While the National Drug Strategy does not condone drug use, it acknowledges the occurrence of injecting drug use and recognises the importance of preventing and minimising the associated health, social, cultural and economic harm among individuals, families and communities in order to build safe, healthy and resilient communities.

The key aims of NSPs are to:

  • reduce the transmission of HIV, hepatitis B and C
  • minimise related harm for individuals and communities
  • encourage safer injecting by providing education and access to clean needles, clean injecting equipment and safe disposal containers.

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Benefits of NSPs

NSPs not only reduce harm for PWID but have many health and cost benefits for individuals, communities and health services, such as those associated with reducing the transmission of HIV and hepatitis C. In Australia, between 2000 and 2009 it was estimated that 32,050 HIV and 96,667 hepatitis C infections were avoided due to the availability of NSPs, saving $1.28 billion in national healthcare costs. For every dollar spent on NSPs, an estimated $4 is saved.

NSPs aim to provide a non-judgemental and friendly environment and have many benefits for individuals and communities. These programs:

  • provide clean needles, syringes and other equipment to encourage and enable safer injecting and disposal of used needles and syringes
  • reduce the incidence of sharing and reusing injecting equipment
  • prevent the ongoing transmission of BBVs, such as HIV, hepatitis B and hepatitis C
  • provide information to PWID on safer injecting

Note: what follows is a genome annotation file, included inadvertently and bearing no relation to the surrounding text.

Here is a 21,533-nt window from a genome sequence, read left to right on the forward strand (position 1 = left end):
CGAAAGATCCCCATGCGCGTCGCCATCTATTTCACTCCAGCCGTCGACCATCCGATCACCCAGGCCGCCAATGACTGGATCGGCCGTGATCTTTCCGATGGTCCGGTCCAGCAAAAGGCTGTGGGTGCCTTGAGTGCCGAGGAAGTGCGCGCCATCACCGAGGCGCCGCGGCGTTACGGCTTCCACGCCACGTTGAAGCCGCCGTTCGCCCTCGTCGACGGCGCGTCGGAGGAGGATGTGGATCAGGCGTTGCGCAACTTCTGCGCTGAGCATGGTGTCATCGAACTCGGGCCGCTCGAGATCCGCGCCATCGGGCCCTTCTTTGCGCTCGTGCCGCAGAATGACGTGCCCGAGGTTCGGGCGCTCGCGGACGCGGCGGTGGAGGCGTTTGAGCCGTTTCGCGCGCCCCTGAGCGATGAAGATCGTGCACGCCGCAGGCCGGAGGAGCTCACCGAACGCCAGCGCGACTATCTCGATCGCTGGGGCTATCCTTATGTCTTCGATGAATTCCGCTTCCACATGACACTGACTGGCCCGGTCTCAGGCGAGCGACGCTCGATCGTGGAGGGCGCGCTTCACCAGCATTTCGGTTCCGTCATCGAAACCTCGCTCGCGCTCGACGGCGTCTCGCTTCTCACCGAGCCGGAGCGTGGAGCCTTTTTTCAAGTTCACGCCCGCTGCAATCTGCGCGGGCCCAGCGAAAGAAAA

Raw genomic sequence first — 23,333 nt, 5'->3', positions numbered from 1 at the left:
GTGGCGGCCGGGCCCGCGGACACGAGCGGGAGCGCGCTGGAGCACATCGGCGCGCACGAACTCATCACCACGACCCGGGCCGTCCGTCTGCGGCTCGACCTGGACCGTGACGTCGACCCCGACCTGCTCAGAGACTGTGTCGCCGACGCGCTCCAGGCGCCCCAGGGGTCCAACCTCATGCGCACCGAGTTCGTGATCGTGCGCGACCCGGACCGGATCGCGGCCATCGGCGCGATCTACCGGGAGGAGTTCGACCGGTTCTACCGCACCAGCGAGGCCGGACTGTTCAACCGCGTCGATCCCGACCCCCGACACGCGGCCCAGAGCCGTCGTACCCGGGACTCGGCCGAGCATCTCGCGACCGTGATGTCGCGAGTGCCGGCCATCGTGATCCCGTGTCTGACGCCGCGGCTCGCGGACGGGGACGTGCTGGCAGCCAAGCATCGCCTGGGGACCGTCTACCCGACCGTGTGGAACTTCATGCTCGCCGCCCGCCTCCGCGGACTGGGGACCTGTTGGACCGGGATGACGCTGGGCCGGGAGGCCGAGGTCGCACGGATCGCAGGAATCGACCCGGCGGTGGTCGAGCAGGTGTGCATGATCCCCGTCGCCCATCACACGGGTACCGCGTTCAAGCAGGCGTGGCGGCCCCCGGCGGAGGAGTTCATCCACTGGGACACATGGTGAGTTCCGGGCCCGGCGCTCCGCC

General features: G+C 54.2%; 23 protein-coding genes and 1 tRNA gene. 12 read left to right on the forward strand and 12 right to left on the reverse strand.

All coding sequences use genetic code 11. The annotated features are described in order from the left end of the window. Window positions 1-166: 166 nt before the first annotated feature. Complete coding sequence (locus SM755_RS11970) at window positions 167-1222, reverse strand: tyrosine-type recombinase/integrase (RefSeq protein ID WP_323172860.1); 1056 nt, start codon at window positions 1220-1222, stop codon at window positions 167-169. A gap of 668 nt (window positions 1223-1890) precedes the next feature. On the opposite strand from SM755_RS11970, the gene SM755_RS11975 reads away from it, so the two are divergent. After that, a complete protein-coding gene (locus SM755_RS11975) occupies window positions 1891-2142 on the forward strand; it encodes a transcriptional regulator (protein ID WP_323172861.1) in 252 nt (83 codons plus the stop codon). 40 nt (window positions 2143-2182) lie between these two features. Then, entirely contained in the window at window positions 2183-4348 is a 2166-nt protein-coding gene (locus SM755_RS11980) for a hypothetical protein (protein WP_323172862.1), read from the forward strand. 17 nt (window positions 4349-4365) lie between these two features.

• reduce health harms, such as infections associated with injecting, and other drug-related harms
  • provide friendly, safe spaces for PWID which also enable social connectedness
  • provide a point of contact with health services for people who may be vulnerable or marginalised
  • promote health-seeking behaviour
  • enable access to testing and treatment of sexually transmitted infections (STIs) and BBVs, such as HIV and hepatitis C
  • enable brief intervention and referral to support services, such as counselling, mental health, drug and alcohol, legal and social services
  • enable partnerships between communities, drug treatment, education and other services to reduce drug-related harms
  • improve the community’s understanding and knowledge to reduce stigma 

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Barriers and access to NSPs

PWID cover the spectrum of society and include occasional through to dependent users. Nevertheless, there are higher rates of injecting drug use among people who have a history of trauma, mental health issues or incarceration. These factors can make people more vulnerable to injecting drug use or may occur as a consequence of their drug use. Already marginalised groups, such as Aboriginal people, may face additional stigma if they inject drugs, particularly if they live in small communities where their choice of services may be limited or where maintaining their privacy may be more difficult.